Further protests over Crumlin cuts


Scores of teddy bears were left outside the Dáil for a second day today by parents protesting against cuts at the State’s largest children’s hospital.

The two-day silent demonstration over the withdrawal of services at Our Lady’s Crumlin began yesterday and was planned to coincide with the Oireachtas Family weekend.

Hundreds of parents also protested outside the Dublin hospital yesterday demanding health chiefs consider the effects of the cutbacks and bed closures on patients.

Karen Bodie, campaign spokeswoman, vowed they would not be backing down and warned they were determined to force health chiefs to reverse the cuts.

“We hope somehow the Government will restore the funding that was removed to Crumlin this year, that is our main objective,” she said.

Ms Bodie, whose three-year-old son is receiving treatment in the hospital for a heart problem, said lives could be lost if services are not reinstated. She said the teddy bears represented the children who would lose out through the cutbacks.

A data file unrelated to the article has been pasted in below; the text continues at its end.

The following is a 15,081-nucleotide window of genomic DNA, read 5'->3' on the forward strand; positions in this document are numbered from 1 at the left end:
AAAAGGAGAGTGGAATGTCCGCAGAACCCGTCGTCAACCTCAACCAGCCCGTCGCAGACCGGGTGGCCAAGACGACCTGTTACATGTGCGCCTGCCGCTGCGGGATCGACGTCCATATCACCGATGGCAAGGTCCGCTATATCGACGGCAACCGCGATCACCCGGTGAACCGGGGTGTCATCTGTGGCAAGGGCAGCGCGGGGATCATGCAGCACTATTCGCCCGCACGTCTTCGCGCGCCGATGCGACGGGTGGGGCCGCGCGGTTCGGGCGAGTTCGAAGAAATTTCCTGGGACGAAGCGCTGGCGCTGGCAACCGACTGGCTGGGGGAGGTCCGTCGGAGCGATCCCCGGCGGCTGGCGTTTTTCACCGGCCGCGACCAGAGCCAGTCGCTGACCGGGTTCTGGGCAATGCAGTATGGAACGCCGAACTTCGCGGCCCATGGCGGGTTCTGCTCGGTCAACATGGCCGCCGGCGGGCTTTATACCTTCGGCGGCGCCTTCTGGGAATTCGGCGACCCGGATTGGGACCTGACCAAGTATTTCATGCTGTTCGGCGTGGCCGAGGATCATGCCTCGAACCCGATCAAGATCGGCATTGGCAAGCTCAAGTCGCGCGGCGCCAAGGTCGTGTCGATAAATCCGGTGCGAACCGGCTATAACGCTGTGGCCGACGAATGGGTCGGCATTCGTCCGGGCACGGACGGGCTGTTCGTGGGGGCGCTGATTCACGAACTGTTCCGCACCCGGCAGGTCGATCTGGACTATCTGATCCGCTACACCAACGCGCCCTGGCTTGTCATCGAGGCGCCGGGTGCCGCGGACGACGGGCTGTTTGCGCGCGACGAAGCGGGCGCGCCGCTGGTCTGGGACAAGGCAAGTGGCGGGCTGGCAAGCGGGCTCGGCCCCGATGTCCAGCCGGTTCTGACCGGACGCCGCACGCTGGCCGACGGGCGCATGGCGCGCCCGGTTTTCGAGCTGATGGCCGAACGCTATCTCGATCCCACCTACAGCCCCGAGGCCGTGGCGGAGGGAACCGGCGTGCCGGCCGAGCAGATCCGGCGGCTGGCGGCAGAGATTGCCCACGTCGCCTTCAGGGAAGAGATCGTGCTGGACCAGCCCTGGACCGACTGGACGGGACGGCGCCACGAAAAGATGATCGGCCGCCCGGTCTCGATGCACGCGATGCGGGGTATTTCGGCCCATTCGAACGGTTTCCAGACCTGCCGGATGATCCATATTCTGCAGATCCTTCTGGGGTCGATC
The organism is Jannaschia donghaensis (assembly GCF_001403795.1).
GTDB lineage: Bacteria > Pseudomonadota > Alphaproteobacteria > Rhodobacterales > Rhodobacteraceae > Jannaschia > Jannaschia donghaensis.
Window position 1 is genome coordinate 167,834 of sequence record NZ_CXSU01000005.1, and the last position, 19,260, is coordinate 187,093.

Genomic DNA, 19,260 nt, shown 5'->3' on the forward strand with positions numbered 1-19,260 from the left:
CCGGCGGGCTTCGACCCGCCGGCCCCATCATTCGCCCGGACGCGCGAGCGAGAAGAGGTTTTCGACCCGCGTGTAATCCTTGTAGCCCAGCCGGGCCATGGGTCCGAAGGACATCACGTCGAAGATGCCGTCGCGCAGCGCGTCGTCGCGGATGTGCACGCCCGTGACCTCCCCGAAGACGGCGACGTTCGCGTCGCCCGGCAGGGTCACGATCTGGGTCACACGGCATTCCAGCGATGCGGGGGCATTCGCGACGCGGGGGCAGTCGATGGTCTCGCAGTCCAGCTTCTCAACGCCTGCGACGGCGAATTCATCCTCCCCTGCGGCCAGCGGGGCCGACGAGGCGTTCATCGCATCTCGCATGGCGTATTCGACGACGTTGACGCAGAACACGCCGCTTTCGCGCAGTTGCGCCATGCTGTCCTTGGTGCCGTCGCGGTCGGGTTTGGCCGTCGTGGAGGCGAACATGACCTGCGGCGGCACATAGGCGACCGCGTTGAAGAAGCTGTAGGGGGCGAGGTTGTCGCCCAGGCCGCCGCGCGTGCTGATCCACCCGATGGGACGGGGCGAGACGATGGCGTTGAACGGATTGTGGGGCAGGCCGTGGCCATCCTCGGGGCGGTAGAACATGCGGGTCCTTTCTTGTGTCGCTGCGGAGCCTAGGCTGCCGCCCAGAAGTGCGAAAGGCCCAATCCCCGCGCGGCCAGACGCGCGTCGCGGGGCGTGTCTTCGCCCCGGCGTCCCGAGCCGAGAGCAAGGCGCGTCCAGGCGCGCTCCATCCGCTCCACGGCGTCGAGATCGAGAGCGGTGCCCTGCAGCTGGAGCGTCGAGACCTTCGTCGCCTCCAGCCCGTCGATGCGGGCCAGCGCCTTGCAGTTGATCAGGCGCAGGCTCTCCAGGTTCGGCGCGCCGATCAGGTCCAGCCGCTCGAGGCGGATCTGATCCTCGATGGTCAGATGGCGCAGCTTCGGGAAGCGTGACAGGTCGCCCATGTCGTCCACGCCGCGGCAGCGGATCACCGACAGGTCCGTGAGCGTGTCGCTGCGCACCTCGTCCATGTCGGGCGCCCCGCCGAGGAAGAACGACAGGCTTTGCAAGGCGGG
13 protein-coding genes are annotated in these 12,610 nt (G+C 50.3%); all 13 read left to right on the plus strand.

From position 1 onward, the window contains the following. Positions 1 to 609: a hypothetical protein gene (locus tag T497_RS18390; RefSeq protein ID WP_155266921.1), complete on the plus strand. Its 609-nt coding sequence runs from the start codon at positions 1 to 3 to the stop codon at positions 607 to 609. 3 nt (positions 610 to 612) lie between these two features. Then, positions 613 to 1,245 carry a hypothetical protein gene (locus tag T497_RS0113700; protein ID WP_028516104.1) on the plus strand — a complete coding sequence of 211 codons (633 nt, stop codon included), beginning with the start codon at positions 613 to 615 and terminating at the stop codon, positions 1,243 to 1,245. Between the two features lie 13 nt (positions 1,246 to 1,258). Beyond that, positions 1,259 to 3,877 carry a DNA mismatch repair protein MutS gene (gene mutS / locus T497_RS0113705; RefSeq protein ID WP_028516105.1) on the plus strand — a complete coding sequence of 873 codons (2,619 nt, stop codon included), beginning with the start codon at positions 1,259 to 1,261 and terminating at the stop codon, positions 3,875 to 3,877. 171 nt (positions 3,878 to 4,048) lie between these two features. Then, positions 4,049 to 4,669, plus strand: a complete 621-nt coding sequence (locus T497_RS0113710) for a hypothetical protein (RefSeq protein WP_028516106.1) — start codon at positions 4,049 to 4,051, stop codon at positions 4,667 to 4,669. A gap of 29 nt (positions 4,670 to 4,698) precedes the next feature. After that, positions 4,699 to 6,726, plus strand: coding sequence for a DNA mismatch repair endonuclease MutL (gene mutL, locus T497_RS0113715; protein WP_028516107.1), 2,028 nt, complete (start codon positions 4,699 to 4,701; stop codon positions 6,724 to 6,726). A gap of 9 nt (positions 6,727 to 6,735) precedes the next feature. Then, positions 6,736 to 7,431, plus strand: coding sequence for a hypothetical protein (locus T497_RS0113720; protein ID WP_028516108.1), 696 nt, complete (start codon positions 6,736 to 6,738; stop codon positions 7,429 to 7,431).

“It is causing such damage and it is only a matter of time before somebody loses their life in this country,” she said.

Ms Bodie said the protest was planned to coincide with the Oireachtas Family weekend as it was an ideal opportunity to show people’s anger.

Yesterday’s protest also coincided with a separate campaign waged by hundreds of parents outside Our Lady’s Crumlin.

Teresa Shallow, of the Save Our Lady’s Children’s Hospital Campaign, said: “We’re not backing down by any means, we’re going to be a strong voice and we’re going to keep speaking.”

Ms Shallow, whose teenage son had open heart surgery at the hospital when he was four, said they were giving the Government an opportunity to reverse the cuts but were planning another protest in four weeks.

Last week the hospital reversed plans to shut more beds and theatre wards over the summer months, claiming the cuts would impact too heavily on patients and their families.

A Fine Gael motion on the cutbacks was defeated by five votes in the Dáil.